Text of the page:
Establishment of pluripotent cell lines from porcine preimplantation embryos

L. R. Chen, Y. L. Shiue, L. Bertolini, J. F. Medrano, Robert Bondurant, G. B. Anderson

Research output: Contribution to journalArticlepeer-review

121 Scopus citations


Embryonic stem (ES) cells are pluripotent cells isolated from in vitro culture of preimplantation embryos. Experiments were undertaken to identify preimplantation embryonic stages and culture conditions under which pluripotent, porcine embryo-derived cell lines could be isolated. Cell lines were established from in vitro culture of intact, porcine early hatched blastocysts and isolated inner cell masses (ICM) from intermediate and late hatched blastocysts on feeder layers prepared from permanent mouse embryonic fibroblasts (STO). The cells of these porcine embryo-derived cell lines had a morphology similar to that of murine ES cells, but colony morphology was more epithelial-like. The cell lines retained a normal diploid karyotype, consistently expressed alkaline phosphatase activity, and survived cryopreservation. When subjected to in vitro differentiation, either spontaneous or induced, the embryo-derived cell lines differentiated extensively into a wide range of cell types representing the 3 embryonic germ layers. In vivo pluripotency of the cells was demonstrated by birth of a chimeric piglet, documented by pigmentation and DNA markers, and the ability to direct the development of nuclear-transfer embryos to the blastocyst stage. Such pluripotent embryo-derived cells provide a potential route for porcine genetic manipulation.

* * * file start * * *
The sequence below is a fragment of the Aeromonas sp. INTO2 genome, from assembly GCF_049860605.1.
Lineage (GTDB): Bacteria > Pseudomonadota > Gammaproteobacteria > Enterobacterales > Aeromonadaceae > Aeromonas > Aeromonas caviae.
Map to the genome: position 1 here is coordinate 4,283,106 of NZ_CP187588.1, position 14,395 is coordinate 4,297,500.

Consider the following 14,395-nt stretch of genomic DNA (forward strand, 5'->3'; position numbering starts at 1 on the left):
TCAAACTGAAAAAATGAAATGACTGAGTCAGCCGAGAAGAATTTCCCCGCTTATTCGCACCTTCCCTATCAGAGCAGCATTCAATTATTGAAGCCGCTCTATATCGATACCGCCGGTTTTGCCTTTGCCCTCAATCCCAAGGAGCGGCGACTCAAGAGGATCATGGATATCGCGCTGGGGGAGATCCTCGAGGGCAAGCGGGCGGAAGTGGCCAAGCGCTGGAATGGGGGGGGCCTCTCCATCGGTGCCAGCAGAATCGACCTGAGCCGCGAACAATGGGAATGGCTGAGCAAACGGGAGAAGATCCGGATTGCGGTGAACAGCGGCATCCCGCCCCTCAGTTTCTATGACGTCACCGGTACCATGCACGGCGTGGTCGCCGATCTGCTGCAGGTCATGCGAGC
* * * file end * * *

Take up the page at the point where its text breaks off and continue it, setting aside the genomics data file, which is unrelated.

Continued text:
Original languageEnglish (US)
Pages (from-to)195-212
Number of pages18
Issue number2
StatePublished - Jul 15 1999


  • Embryonic stem cells
  • Pig
  • Porcine

ASJC Scopus subject areas

  • Animal Science and Zoology
  • veterinary(all)


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